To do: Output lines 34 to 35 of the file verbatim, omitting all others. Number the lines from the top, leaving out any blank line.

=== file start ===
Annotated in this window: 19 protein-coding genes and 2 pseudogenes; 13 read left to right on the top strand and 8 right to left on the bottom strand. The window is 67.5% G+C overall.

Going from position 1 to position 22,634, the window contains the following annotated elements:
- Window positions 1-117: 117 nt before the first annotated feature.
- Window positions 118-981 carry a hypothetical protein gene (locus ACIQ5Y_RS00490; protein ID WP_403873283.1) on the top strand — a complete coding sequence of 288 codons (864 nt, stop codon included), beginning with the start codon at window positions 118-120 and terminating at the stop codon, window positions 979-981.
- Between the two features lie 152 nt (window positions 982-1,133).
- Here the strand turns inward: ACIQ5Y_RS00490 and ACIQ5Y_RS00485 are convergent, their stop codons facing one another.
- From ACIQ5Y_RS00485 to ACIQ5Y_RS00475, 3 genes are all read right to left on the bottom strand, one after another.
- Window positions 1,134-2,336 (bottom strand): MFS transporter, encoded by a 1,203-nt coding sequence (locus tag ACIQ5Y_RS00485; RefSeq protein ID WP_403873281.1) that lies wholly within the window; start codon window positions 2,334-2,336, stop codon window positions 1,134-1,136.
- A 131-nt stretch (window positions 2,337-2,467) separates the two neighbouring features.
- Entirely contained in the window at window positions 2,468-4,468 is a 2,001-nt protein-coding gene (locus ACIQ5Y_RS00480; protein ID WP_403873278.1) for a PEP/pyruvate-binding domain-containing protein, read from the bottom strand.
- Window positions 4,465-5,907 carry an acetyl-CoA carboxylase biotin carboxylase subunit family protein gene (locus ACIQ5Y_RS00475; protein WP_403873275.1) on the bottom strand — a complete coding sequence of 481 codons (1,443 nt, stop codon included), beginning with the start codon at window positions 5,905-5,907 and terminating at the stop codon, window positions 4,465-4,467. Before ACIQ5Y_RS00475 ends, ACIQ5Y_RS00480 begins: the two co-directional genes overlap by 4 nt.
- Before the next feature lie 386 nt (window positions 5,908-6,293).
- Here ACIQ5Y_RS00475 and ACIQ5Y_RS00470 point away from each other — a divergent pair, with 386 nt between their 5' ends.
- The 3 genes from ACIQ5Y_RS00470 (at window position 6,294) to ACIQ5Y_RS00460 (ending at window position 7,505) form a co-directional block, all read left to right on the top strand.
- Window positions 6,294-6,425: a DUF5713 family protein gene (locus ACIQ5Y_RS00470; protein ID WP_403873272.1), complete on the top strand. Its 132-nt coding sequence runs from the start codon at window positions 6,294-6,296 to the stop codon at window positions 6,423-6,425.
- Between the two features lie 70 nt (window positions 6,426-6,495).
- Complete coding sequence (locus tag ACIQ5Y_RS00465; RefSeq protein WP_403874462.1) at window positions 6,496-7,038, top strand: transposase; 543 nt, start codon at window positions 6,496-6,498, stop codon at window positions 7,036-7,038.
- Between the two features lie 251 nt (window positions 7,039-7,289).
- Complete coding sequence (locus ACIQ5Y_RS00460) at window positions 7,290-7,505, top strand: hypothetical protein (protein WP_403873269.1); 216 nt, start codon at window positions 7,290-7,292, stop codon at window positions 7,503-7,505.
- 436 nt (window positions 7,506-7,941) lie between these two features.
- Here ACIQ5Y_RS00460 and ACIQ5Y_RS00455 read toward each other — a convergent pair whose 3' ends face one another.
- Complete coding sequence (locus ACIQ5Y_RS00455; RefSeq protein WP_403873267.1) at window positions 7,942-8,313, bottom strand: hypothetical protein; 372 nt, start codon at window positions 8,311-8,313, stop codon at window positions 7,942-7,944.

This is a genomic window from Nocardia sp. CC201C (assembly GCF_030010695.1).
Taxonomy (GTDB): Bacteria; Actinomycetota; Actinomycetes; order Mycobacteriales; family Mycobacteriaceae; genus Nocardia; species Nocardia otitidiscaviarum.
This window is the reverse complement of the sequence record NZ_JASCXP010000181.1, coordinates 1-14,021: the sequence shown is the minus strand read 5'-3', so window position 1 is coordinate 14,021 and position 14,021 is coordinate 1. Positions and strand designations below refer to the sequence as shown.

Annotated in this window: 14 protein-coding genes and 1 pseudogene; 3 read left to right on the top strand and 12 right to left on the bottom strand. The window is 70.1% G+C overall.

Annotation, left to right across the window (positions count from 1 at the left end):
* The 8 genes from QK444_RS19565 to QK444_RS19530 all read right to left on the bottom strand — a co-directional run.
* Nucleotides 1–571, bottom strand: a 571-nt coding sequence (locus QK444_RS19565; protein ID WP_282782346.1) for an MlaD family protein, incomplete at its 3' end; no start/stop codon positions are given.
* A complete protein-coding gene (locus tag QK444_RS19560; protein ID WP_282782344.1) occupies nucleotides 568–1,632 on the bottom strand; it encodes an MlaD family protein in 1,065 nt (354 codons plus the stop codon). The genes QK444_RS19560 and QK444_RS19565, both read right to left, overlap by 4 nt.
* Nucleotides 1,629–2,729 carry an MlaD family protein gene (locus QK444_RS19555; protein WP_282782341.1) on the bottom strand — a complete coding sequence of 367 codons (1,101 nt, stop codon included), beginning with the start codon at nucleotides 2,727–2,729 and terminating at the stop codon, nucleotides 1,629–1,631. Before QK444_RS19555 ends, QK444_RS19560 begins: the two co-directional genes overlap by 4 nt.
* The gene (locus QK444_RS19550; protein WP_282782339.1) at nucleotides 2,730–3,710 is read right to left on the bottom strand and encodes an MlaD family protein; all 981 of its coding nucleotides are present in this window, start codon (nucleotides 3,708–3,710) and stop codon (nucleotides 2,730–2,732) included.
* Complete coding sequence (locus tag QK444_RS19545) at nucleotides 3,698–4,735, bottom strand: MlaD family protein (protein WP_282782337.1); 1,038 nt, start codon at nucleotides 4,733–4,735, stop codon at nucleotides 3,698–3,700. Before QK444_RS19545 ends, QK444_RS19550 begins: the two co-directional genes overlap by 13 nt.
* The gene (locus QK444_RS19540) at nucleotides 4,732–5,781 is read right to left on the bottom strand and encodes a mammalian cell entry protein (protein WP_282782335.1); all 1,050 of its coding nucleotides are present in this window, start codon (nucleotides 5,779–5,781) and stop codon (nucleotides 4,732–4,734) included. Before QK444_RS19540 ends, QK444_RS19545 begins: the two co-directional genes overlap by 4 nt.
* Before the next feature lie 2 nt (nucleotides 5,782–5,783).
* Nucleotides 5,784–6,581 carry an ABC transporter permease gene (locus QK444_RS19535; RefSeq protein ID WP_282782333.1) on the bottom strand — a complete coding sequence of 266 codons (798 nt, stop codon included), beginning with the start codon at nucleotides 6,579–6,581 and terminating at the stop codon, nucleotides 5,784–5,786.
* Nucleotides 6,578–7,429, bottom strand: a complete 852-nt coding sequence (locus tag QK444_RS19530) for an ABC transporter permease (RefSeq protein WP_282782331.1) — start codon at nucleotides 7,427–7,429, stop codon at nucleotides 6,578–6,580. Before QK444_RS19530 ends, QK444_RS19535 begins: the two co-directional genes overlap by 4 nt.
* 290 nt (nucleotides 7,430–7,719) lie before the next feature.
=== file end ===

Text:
* The gene (locus QK444_RS19540) at nucleotides 4,732–5,781 is read right to left on the bottom strand and encodes a mammalian cell entry protein (protein WP_282782335.1); all 1,050 of its coding nucleotides are present in this window, start codon (nucleotides 5,779–5,781) and stop codon (nucleotides 4,732–4,734) included. Before QK444_RS19540 ends, QK444_RS19545 begins: the two co-directional genes overlap by 4 nt.
* Before the next feature lie 2 nt (nucleotides 5,782–5,783).